I found my library card a couple days ago.
I hadn’t really missed it.
In fact, I think I’ve been to the library a grand total of three times since I moved here. (Disclaimer: I’ve been to other libraries, that statement covers only the building closest to my current home.)
This morning I kind of woke up to the thought.
When I was growing up, all the way up to moving out, I was a staple visitor to our local library. I got my library number probably before I went to school and always wanted to borrow more books than my teacher would have allowed when we visited from school.
We had a library bus visit our school when we were on first grade, and years later the driver (who also worked the desk at the branch) told my aunt I must have read half of the books there. That’s not true, but I did read a lot. I read everywhere and I wasn’t too discriminant on what I read.
So why did I stop going when I moved out?
It’s easy to pose that question, but much harder to give a concise answer.
Library system in Finland is free to use for everyone. Some services like copying and such may cost, but to borrow books you just need to get a card. Most cards work at more than one library (the one I found for example covers the whole Helsinki metropolitan area) and have all sorts of internet services attached (renewing loans, ordering distant loans and so on).
The system is great and many people use it actively. Over time, libraries have started to offer all sorts of other things than books and magazines and research.
And that’s a bit of what bothers me with my local library here. There’s no library atmosphere. It’s nice youth likes to hang out in the library, but it kinda ruined the place for me. I may sound like an old fart, but I really do like my libraries silent. I remember what it was like to be young and noisy, and that’s all cool.
But not in the library.
The other big no-no for me was the self-service. The machine was cumbersome and when returning the books I felt I was manhandling them pushing them through the slot when I could hear them falling every which way on the other side. At my old library one checks out at the desk with the clerk and returns the books to the desk to the clerk. Only dropping happens if you return after-hours, and I never did that for the above-mentioned reason. Try returning to the desk here and the lady looks at you like you’ve grown an extra head.
The third issue is the selection. At home, I could be sure to always find something to strike my fancy or an old favorite, or even the research for some school project. Over here, I had trouble finding anything interesting – despite professing to be omnivorous with books I rarely venture to war/espionage fiction of which there were aplenty. There were even none of the books I liked back home (some older books that have the number cards still show my number 5-6 times back home, and yes I’ve checked).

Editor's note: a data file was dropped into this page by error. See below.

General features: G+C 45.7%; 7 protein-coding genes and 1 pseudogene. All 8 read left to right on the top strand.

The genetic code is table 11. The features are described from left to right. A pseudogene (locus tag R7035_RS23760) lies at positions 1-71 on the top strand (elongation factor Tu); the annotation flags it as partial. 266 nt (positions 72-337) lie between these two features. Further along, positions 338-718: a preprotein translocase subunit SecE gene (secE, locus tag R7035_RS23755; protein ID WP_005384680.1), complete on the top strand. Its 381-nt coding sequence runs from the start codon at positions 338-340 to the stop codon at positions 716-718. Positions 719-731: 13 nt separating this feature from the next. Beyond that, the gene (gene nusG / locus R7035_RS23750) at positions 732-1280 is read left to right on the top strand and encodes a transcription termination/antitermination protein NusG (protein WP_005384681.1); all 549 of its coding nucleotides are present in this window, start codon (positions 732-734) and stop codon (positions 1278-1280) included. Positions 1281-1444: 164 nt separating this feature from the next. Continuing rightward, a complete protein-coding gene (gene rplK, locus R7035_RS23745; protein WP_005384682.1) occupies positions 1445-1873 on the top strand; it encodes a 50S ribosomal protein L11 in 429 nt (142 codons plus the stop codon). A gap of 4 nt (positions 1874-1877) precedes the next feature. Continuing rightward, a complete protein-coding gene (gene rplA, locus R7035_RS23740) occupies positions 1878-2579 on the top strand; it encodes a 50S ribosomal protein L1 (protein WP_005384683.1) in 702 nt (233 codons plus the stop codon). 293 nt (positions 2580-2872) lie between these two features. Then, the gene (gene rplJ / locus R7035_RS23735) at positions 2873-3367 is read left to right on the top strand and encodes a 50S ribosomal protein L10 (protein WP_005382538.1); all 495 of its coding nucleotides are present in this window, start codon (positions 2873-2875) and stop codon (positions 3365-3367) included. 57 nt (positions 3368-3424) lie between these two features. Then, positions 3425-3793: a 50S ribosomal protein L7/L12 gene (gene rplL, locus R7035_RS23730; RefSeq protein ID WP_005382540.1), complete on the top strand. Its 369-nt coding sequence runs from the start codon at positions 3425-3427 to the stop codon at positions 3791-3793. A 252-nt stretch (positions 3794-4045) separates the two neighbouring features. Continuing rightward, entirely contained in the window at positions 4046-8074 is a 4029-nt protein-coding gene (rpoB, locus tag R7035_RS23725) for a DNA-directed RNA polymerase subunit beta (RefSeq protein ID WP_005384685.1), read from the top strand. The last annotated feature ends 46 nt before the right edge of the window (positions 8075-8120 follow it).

I guess I would need to make a distant loan from some other library or make my way to a different branch to find something more to my tastes. And that removes the joy of finding a book just by wandering between the shelves. That would also add to the hassle, as I’d need to make the reservation, keep an eye on when the books come around and go pick them up. With my old job, that would have been nightmarish.
Back when I had just moved here and was pretty lost, I had hoped to find something familiar. I guess the experience was so far from what I knew and loved I pushed it away. The building itself is very pretty, light and airy. But somehow the staff didn’t seem that helpful to me the few times I went there and it is just rather noisy (and not all is from the teenagers – that place must have lousy acoustics).
Even if my old branch had a magazine room and art exhibitions and always a plethora of school kids it was never so noisy as this one. Not even during the children’s reading hours they used to have (and may still do for all I know).
Somehow I doubt I’ll be going again.
It’s funny though, when I moved here and before that, I thought the area would have so many awesome libraries and so much interesting things to read in them. I would never have then believed how wrong I’d find myself.
Or rather, I’m sure the interesting libraries are somewhere there, but I have no idea where to start looking. And to be honest if the self-checkout/return system is in use everywhere I really don’t even want to go.
It is also rather true that at present I don’t particularly need to go to the library. I have too many books to read at home at present. Or not too many, but… you know, a lot.
But it’s still a shame I so disliked the place. I would have so wanted to love it.